Advancing whole-of-government approaches to tobacco control: Article 5.3 and the challenge of policy coordination in Bangladesh, Ethiopia, India and Uganda

Rachel Ann Barry*, S M Abdullah, Aastha Chugh, Selamawit Hirpa, Praveen Kumar, Denis Male, Rob Ralston, Tracey Wagner-Rizvi, Jeff Collin

*Corresponding author for this work

Research output: Contribution to journalArticlepeer-review

Abstract

Introduction: Despite an extensive evidence base on the diverse economic, environmental and social benefits of tobacco control, difficulties in establishing coordinated national approaches remain a defining challenge for Framework Convention on Tobacco Control (FCTC) implementation. Minimising tobacco industry interference is seen as key to effective coordination, and this paper analyses implementation of Article 5.3 guidelines, exploring implications for whole-of-government approaches to tobacco control in Bangladesh, Ethiopia, India and Uganda.
Methods: Based on 131 semistructured interviews with government officials and other key stakeholders, we explore barriers and facilitators for promoting: (1) horizontal coordination across health and other policy spheres, and (2) vertical coordination across national and subnational governments on Article 5.3 implementation.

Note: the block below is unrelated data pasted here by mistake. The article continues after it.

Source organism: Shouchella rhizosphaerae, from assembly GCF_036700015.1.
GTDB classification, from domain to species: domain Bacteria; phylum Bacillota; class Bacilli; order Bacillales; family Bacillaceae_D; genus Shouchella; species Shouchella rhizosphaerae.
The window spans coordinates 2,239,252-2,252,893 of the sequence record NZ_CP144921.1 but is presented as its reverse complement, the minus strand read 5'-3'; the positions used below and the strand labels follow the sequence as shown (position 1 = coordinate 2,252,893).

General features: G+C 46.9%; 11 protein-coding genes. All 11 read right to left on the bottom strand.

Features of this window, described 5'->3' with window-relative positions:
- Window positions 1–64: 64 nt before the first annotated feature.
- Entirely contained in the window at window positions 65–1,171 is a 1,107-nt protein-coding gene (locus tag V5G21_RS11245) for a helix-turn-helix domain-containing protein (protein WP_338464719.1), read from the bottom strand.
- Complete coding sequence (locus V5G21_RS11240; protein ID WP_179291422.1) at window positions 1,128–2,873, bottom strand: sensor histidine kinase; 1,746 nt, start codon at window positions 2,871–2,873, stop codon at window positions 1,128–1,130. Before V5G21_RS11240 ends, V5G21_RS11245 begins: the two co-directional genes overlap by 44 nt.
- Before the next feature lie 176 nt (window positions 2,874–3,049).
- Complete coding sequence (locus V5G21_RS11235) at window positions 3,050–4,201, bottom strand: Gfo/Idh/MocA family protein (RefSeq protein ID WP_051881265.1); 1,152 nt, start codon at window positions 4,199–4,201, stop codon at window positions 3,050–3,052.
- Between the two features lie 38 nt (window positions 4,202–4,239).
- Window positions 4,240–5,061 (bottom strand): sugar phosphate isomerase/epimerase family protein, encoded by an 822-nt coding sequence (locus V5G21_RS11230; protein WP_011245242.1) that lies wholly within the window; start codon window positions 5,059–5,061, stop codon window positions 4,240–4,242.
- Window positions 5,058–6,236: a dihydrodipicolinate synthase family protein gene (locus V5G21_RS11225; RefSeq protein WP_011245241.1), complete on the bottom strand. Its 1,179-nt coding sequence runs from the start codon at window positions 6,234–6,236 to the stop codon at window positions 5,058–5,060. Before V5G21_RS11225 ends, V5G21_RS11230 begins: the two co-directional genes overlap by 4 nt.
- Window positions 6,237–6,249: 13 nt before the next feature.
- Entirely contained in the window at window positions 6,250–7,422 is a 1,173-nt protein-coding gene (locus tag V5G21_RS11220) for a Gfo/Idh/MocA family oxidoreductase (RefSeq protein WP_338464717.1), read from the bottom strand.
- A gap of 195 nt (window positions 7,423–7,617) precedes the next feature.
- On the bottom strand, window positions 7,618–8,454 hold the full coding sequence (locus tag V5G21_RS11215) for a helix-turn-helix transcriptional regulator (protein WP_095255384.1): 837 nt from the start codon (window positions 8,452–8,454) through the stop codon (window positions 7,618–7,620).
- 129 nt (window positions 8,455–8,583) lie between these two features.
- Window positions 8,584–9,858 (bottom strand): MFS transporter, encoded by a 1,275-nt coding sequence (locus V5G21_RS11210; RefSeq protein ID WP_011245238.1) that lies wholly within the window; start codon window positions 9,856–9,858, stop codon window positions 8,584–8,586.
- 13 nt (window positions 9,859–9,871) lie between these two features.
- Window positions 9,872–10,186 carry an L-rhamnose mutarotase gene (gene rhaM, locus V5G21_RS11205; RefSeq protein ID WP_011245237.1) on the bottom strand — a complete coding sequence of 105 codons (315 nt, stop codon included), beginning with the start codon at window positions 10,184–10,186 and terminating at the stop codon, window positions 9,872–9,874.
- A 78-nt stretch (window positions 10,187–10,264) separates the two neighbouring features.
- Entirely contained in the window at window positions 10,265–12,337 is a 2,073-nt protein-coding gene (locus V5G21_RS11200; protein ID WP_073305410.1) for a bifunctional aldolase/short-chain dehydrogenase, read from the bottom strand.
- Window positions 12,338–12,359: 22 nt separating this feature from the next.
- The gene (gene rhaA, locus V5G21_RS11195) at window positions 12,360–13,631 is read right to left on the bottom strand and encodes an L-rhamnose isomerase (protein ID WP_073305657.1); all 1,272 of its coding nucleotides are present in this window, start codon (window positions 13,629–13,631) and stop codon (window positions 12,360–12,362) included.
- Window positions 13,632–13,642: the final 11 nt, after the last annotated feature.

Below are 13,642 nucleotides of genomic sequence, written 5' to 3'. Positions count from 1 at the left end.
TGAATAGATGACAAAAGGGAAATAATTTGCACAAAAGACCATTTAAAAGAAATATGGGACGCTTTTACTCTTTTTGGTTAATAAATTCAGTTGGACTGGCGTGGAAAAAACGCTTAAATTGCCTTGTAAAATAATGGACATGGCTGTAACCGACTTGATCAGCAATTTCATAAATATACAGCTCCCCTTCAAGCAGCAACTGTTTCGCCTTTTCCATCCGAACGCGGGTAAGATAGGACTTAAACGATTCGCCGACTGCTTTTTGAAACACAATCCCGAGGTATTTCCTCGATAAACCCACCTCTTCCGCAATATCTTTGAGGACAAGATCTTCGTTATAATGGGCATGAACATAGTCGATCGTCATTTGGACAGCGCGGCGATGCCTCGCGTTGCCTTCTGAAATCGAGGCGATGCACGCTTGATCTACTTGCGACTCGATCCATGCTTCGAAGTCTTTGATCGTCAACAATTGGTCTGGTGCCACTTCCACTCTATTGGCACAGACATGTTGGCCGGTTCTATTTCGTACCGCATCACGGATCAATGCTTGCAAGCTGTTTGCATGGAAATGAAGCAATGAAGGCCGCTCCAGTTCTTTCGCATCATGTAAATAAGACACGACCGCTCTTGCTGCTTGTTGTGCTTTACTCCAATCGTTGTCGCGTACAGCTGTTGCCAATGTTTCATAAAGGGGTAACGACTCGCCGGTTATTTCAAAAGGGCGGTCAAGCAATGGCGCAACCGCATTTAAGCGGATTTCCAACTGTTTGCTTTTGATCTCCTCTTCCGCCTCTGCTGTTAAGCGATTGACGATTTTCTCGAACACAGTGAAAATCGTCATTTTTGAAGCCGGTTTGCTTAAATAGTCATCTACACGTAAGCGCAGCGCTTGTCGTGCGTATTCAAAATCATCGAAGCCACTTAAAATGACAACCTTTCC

Results: Our analysis identifies common barriers to coordination across diverse geographical contexts and varying approaches to implementation. They highlight broadly shared experiences of limited understanding and engagement beyond health agencies; restricted responsibility and uncertainty amid conflicting mandates; tensions with wider governance practices and norms; limited capacity and authority of coordination mechanisms; and obstacles to vertical coordination across local, state and national governments. Interview data also indicate important opportunities to advance coordination across sectors and government levels, with Article 5.3 measures capable of informing changes in practices, building support in other sectors, allowing for ‘bottom-up’ innovation and being shaped by engagement with civil society.
Conclusion: Supporting effective implementation of Article 5.3 is key to advancing multisectoral approaches to FCTC implementation and tobacco control’s contributions to global health and sustainable development.
Original languageEnglish
Pages (from-to)s46-s52
JournalTobacco Control
Volume31
Issue numberSuppl 1
Early online date11 Feb 2022
DOIs
Publication statusPublished - Jun 2022

Keywords

  • tobacco control
  • Article 5.3
  • WHO Framework Convention on Tobacco Control
  • multilevel government
  • comparative analysis
  • multisectoral coordination

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